If you choose a good performing stakeholder, you should have access to a wide range of share-based funds with the potential to grow into a decent sized retirement pension.
If paying into a stakeholder scheme is not affordable, you can make extra contributions to your NHS pension once you return to NHS work.
However, proposals to reform the NHS scheme mean that the added years scheme — under which you buy years of service you missed while not working — is unlikely to be available after 31 March 2008, although existing arrangements will not be affected.
Instead of added years, the proposed replacement scheme will enable you able to pay contributions for an additional annual pension up to a maximum of an extra £5,000 pension each year.
Under the proposals, the extra pension will be in units of £250 and can be bought with single payments or payments spread out over a set period.
Other ways to boost your retirement income include paying additional voluntary contributions to a plan run by a life insurance company on top of your standard NHS payments; taking out a personal pension for earnings that are not NHS-pensionable; and saving in non-pension investments. Check how much you can expect to receive from your spouse’s pension when you retire should they die.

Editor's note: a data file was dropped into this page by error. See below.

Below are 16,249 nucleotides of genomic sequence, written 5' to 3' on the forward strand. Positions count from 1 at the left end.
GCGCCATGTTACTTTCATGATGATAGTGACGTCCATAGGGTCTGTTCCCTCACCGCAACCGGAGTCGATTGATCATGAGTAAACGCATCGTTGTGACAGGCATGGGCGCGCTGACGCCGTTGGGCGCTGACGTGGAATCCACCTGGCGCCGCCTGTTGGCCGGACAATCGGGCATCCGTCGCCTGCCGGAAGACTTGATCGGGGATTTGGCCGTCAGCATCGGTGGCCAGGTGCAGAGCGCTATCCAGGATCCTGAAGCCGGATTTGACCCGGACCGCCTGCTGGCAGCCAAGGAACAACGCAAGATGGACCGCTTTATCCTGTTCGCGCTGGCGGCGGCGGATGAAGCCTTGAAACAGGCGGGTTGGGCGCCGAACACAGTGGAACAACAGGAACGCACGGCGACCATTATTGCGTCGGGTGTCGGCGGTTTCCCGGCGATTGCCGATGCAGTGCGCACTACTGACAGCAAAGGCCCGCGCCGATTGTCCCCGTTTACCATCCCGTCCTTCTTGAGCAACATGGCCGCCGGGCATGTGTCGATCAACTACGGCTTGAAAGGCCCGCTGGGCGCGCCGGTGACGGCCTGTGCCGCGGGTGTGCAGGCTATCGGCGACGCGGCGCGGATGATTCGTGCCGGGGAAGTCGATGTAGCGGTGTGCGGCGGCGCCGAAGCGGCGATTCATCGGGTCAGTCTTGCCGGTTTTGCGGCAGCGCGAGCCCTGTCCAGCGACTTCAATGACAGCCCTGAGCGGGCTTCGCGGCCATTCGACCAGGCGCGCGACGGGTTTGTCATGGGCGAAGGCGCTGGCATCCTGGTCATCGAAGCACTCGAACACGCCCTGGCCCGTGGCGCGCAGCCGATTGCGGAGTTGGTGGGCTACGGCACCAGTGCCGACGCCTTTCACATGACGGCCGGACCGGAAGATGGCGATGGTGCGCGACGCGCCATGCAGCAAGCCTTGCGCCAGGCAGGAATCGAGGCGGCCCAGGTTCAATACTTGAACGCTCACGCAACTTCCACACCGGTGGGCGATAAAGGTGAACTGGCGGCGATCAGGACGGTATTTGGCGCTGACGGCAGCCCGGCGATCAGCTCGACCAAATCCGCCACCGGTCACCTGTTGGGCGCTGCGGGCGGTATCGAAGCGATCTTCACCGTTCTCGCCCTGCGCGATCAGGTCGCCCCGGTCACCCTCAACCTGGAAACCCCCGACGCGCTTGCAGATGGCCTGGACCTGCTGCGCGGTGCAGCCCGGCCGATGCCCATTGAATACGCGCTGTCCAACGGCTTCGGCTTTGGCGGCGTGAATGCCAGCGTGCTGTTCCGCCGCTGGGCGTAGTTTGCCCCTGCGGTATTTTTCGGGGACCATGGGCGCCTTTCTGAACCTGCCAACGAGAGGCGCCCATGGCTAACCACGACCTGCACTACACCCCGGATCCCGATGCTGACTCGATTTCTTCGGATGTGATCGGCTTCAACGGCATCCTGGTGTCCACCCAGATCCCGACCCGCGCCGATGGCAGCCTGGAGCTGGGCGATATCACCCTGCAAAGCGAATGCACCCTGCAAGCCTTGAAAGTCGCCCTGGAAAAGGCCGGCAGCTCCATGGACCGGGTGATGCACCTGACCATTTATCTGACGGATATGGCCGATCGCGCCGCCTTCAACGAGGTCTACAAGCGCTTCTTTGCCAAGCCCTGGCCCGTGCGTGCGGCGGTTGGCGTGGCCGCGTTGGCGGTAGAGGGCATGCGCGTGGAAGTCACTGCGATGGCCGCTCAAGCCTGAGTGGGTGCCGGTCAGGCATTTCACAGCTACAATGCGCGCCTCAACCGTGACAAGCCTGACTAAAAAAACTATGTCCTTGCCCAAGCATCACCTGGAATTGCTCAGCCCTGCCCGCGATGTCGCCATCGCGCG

Although there is a lot of debate about the financial value of a full-time parent, I believe the best test is the cost of a nanny. If one parent passes away it will cost an average of £25,000 per year to employ a full time nanny, should the other parent go back to, or decide to carry on, working full-time.
Sensible questions to ask yourself include how many children do you and your spouse or partner plan to have and how long will you need life insurance and forms of insurance cover.
Both of you will need life insurance if you have dependants. Check whether your spouse or partner has sufficient cover in their name: life insurance, permanent health insurance (income protection cover which pays an income if the policyholder is unable to work) and critical illness cover.
The last pays out if the policyholder contracts a serious illness (cancer, for example).
When sorting out insurance protection, it is advisable to work out how much would be needed for childcare or private schooling if either of you die.